Most know that the cannabis industry has grown at a rapid rate and is projected to continue to do so for the foreseeable future; thus many investors are looking to take a position in this high growth industry. Just like standard investments, considerations of revenue, profit, cash, intellectual property and proprietary components, management team experience and market size are very important. However, it is advisable to proceed with caution and to spend adequate time familiarizing yourself with the legal and compliance burdens of the cannabis businesses, as well as industry developments and pertinent policy trends, in order to truly assess risk.
Legal cannabis kicked into high gear with the 2012 passage of Amendment 64 in Colorado and Initiative 502 in Washington, which paved the way for the current adult-use cannabis markets operating in those states. Back then, the terms “green rush” and “marijuana millionaire” was bandied about sensationally by nightly news anchors; legal cannabis was widely portrayed as an easy way to get rich quick.
Three years later, the opposite has proven to be true in most cases. Businesses that “touch the plant” struggle with mountains of regulation and compliance, massively inflated tax burdens due to IRC 280E, and highly competitive, saturated marketplaces have resulted in many cannabis operations struggling for profitability. Ancillary businesses are also struggling with their own challenges, discussed below.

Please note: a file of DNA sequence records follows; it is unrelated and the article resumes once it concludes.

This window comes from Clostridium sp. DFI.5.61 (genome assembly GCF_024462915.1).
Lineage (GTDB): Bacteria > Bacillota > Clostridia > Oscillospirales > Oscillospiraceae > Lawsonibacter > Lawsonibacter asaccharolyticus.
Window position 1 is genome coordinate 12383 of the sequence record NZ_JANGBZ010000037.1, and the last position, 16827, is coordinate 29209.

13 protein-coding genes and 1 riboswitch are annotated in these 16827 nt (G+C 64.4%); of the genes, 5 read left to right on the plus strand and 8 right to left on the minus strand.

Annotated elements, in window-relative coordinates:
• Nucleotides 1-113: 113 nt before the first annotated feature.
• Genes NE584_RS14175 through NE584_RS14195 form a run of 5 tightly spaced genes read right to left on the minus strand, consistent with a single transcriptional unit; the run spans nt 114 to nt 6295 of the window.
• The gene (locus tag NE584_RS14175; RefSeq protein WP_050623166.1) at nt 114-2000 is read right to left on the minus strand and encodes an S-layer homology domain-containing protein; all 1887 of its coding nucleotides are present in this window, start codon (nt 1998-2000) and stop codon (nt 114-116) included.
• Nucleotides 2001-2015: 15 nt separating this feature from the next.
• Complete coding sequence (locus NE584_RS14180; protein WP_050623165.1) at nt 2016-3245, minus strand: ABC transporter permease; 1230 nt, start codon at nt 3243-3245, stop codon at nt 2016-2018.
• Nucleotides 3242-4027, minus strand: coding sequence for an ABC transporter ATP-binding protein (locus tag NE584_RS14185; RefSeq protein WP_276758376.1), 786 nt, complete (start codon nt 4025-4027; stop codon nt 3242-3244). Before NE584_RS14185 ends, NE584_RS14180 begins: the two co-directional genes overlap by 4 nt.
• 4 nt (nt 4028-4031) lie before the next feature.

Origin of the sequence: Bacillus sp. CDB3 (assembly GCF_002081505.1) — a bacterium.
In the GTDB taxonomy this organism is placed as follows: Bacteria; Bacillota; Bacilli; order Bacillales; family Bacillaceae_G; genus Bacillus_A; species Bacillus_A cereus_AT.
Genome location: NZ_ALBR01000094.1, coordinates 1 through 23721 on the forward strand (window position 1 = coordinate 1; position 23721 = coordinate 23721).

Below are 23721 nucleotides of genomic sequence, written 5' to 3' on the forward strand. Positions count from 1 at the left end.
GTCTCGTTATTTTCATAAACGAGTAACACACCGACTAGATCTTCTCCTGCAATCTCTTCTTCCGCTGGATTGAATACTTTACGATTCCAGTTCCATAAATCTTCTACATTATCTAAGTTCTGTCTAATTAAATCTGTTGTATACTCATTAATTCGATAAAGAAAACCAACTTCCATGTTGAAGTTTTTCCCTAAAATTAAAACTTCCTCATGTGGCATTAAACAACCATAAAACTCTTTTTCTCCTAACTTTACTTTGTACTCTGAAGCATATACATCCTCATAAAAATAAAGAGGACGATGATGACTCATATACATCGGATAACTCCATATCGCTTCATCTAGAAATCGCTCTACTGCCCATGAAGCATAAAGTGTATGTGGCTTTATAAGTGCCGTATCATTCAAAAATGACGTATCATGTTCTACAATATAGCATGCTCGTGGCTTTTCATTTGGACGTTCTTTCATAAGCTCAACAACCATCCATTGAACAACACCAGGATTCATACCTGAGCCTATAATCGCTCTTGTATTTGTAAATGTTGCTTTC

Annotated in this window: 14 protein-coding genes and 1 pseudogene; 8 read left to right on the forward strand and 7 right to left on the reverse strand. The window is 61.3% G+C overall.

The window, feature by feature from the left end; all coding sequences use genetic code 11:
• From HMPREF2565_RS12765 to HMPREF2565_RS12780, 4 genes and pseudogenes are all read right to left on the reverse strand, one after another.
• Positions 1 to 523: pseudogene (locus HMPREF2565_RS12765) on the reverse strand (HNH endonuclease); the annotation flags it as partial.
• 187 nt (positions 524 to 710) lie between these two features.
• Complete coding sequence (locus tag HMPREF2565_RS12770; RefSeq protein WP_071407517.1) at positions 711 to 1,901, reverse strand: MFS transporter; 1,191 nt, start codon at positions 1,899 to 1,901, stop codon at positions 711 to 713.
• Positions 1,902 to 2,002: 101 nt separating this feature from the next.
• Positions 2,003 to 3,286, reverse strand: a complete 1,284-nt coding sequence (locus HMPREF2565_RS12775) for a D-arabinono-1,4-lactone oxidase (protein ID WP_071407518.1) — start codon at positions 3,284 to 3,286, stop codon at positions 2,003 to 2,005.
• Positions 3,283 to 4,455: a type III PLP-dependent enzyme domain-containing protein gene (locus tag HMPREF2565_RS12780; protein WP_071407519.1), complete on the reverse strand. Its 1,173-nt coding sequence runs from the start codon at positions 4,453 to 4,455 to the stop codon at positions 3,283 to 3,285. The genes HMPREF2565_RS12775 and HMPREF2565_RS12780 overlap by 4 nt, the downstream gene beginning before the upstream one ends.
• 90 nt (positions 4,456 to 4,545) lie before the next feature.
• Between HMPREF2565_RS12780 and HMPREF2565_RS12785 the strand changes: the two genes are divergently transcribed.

The cannabis industry overall is highly volatile, shifting course quickly and repeatedly as entrepreneurs and regulators attempt to blaze an entirely new trail by transitioning what some estimate to be a $50 billion black market into the legal realm, all while the plant at the heart of it remains federally illegal. Complicating things further, cannabis’ federal classification has resulted in a fractured national industry made up of unique state markets and divergent regulatory schemes.
While there are many savvy, successful investors with a wealth of experience in other fields interested in the legal cannabis industry, there is a lack of historical data on which to base decisions, the future course of the industry is uncertain, and informed expertise can be difficult to come by. As such, extensive due diligence is necessary prior to any investment, but a true evaluation of an operation can be difficult when few fully understand what actually goes into making a successful cannabis company, and what it will take to be successful into the future.
The volatility of the industry means that ideas that sound good today can easily crash and burn tomorrow. Time and money are limited, and we understand that no one wants to waste either. Working with an industry expert can save valuable time spent on the due diligence noted above, and increase the chances that your future returns will be much more robust.
A single piece of advice that can apply to investing in the cannabis industry as a whole is to be cautious and do your homework. In what follows, I discuss some case studies that illustrate the risks of investing in cannabis companies, while at the same time offering guidance on how to find investments that will pay off for you.
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